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Letter: Am I Elitist?

“Elitist”. That’s a moniker with which I am frequently affixed and insofar as I contend that rule by philosopher-kings, cultured aristocrats, and scholarly noblemen bequeaths more enlightened governance than democratically-elected lawyers and other chattering classes, the charge is not wholly unwarranted. But that’s not the variant of elitism to which most are referring. 

 

One of the great ironies of my life, amidst myriad, is that unlike proponents of egalitarianism and liberal democracy who brand me “elitist”, I don’t think there are, or ought to be, significant socioeconomic barriers to individual achievement. One will frequently hear the egalitarians

blame poverty, racism, sexism, discrimination, and cultural bias for the failure of young people to reach their full potential in life. But Samantha Garvey, last year’s runner-up in the Intel Science Talent Search, lived with her family in a homeless shelter. Ioana Radulescu, the Island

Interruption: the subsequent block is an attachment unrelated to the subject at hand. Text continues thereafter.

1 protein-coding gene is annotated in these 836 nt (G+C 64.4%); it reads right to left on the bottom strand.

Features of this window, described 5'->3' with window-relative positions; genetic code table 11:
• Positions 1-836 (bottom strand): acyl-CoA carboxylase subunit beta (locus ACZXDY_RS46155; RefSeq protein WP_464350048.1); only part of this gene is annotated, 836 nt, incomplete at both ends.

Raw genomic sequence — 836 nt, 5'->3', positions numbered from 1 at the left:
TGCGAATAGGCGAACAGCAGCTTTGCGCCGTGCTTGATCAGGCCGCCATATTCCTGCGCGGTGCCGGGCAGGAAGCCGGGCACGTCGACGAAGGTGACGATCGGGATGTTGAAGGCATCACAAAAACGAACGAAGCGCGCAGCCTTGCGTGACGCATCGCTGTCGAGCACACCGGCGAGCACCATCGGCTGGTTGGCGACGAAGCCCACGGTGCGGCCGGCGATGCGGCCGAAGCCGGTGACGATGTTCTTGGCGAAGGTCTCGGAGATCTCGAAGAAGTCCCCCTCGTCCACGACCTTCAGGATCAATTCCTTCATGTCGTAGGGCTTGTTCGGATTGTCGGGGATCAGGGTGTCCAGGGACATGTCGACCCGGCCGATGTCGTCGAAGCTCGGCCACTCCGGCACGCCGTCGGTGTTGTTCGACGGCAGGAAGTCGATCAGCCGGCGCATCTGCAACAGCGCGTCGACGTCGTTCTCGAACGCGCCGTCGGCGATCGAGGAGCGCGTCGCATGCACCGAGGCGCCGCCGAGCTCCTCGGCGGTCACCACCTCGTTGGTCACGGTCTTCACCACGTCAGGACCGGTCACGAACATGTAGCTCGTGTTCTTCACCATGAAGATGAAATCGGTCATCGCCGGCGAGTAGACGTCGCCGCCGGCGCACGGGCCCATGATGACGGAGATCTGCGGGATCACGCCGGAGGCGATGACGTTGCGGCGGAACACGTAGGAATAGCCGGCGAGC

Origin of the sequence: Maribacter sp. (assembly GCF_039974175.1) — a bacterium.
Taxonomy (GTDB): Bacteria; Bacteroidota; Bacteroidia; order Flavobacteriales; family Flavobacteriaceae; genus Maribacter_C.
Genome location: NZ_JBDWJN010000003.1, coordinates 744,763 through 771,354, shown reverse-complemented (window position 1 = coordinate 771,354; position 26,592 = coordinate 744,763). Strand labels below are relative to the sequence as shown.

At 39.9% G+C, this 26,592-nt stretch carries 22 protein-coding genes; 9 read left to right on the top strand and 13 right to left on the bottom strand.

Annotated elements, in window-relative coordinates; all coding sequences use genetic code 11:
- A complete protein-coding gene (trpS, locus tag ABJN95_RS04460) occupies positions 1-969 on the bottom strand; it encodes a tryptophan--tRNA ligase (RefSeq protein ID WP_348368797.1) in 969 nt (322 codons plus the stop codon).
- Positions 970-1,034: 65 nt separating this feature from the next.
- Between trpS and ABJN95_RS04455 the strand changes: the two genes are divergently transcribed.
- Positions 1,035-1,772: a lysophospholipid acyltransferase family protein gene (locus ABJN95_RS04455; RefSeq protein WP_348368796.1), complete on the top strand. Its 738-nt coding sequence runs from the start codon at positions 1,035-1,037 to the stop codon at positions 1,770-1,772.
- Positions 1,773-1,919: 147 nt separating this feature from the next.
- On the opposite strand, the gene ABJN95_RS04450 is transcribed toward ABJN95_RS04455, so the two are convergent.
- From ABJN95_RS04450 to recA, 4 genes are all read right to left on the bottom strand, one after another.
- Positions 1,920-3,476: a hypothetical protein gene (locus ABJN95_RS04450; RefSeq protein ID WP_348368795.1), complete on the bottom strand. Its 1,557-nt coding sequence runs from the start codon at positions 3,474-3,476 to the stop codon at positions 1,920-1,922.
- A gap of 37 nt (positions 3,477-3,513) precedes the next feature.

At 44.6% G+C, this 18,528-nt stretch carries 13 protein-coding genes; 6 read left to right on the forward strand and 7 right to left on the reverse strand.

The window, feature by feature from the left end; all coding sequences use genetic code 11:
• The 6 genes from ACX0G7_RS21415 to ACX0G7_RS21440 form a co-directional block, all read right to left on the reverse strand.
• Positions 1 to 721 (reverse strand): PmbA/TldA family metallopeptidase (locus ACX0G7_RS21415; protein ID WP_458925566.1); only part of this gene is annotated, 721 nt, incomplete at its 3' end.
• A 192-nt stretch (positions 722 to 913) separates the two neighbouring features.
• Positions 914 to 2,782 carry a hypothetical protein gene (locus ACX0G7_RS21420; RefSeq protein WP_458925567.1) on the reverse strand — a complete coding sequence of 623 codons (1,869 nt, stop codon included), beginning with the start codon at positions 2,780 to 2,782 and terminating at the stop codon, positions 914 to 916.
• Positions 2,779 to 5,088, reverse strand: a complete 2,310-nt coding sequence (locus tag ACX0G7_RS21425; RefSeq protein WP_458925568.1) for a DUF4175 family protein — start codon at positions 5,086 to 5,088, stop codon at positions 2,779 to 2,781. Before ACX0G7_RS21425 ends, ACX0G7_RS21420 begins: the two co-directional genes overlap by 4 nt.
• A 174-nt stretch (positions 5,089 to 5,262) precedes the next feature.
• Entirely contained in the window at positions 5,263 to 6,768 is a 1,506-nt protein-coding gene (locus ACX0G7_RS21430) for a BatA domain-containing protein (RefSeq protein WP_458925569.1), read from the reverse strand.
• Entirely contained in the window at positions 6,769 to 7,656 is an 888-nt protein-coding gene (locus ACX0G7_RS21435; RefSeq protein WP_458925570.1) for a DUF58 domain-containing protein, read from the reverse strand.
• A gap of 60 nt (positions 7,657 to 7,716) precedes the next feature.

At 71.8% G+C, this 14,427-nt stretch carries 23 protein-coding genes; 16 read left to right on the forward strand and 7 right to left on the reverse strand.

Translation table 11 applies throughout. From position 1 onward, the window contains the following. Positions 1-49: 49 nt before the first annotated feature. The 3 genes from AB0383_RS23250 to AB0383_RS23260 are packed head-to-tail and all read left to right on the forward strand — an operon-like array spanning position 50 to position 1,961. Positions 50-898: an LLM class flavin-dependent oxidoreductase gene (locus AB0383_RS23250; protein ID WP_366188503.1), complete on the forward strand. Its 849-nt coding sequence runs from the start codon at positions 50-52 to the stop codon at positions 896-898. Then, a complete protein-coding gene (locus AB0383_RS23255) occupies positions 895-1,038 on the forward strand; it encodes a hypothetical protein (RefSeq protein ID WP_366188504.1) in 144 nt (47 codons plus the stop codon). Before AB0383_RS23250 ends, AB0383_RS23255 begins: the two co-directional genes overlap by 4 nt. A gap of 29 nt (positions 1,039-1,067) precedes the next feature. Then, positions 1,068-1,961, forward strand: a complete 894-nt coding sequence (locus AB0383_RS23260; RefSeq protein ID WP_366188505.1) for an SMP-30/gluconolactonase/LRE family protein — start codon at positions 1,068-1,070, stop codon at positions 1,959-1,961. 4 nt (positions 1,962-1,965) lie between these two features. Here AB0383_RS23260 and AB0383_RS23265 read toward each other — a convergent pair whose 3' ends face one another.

Trees High School Class of 2014 salutatorian, came to America from Romania in 2004 speaking almost no English. And the young museum volunteers I’ve worked with over the years, most of them from Asian and Islamic countries - and aspiring to be engineers, microbiologists, and physicists whilst their peers think they’ll become rock stars or professional athletes -are not from privileged backgrounds. Too, the biography section of book stores buckle under the weight of volumes about women, minorities, gay people, handicapped people, and people who grew up in poverty who went on to accomplish great things in life.